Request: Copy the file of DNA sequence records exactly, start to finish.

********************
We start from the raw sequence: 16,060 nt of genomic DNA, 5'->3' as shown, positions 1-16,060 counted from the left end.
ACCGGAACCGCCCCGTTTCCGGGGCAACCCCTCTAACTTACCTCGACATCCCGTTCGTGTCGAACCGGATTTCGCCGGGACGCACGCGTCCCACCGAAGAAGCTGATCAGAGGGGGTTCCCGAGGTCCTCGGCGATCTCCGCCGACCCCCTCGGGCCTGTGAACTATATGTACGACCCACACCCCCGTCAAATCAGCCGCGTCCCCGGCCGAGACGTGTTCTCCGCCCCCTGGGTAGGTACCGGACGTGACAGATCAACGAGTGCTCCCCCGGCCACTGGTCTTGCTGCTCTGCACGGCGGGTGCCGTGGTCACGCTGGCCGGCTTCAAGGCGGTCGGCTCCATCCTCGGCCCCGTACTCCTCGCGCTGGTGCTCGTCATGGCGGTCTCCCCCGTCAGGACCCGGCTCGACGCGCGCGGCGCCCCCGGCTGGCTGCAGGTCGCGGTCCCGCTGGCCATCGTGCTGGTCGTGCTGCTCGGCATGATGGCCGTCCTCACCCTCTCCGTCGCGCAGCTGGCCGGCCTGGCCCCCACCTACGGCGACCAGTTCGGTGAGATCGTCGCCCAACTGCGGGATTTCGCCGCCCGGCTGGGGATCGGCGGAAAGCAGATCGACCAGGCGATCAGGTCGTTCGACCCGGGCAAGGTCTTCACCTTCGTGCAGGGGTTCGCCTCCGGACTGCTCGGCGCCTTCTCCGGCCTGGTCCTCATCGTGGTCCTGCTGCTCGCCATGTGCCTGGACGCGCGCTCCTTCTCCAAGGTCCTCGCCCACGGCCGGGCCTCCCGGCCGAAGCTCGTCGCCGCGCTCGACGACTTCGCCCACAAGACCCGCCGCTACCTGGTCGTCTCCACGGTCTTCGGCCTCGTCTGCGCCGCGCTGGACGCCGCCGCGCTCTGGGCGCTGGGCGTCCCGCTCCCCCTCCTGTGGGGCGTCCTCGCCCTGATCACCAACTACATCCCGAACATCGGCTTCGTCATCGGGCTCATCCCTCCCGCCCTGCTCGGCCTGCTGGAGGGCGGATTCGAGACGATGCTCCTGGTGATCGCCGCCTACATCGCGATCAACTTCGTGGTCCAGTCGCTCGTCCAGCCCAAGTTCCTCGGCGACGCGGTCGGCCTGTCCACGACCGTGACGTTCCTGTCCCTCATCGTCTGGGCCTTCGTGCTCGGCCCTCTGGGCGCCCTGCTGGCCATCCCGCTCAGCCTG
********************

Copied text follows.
We start from the raw sequence: 16,060 nt of genomic DNA, 5'->3' as shown, positions 1-16,060 counted from the left end.
ACCGGAACCGCCCCGTTTCCGGGGCAACCCCTCTAACTTACCTCGACATCCCGTTCGTGTCGAACCGGATTTCGCCGGGACGCACGCGTCCCACCGAAGAAGCTGATCAGAGGGGGTTCCCGAGGTCCTCGGCGATCTCCGCCGACCCCCTCGGGCCTGTGAACTATATGTACGACCCACACCCCCGTCAAATCAGCCGCGTCCCCGGCCGAGACGTGTTCTCCGCCCCCTGGGTAGGTACCGGACGTGACAGATCAACGAGTGCTCCCCCGGCCACTGGTCTTGCTGCTCTGCACGGCGGGTGCCGTGGTCACGCTGGCCGGCTTCAAGGCGGTCGGCTCCATCCTCGGCCCCGTACTCCTCGCGCTGGTGCTCGTCATGGCGGTCTCCCCCGTCAGGACCCGGCTCGACGCGCGCGGCGCCCCCGGCTGGCTGCAGGTCGCGGTCCCGCTGGCCATCGTGCTGGTCGTGCTGCTCGGCATGATGGCCGTCCTCACCCTCTCCGTCGCGCAGCTGGCCGGCCTGGCCCCCACCTACGGCGACCAGTTCGGTGAGATCGTCGCCCAACTGCGGGATTTCGCCGCCCGGCTGGGGATCGGCGGAAAGCAGATCGACCAGGCGATCAGGTCGTTCGACCCGGGCAAGGTCTTCACCTTCGTGCAGGGGTTCGCCTCCGGACTGCTCGGCGCCTTCTCCGGCCTGGTCCTCATCGTGGTCCTGCTGCTCGCCATGTGCCTGGACGCGCGCTCCTTCTCCAAGGTCCTCGCCCACGGCCGGGCCTCCCGGCCGAAGCTCGTCGCCGCGCTCGACGACTTCGCCCACAAGACCCGCCGCTACCTGGTCGTCTCCACGGTCTTCGGCCTCGTCTGCGCCGCGCTGGACGCCGCCGCGCTCTGGGCGCTGGGCGTCCCGCTCCCCCTCCTGTGGGGCGTCCTCGCCCTGATCACCAACTACATCCCGAACATCGGCTTCGTCATCGGGCTCATCCCTCCCGCCCTGCTCGGCCTGCTGGAGGGCGGATTCGAGACGATGCTCCTGGTGATCGCCGCCTACATCGCGATCAACTTCGTGGTCCAGTCGCTCGTCCAGCCCAAGTTCCTCGGCGACGCGGTCGGCCTGTCCACGACCGTGACGTTCCTGTCCCTCATCGTCTGGGCCTTCGTGCTCGGCCCTCTGGGCGCCCTGCTGGCCATCCCGCTCAGCCTG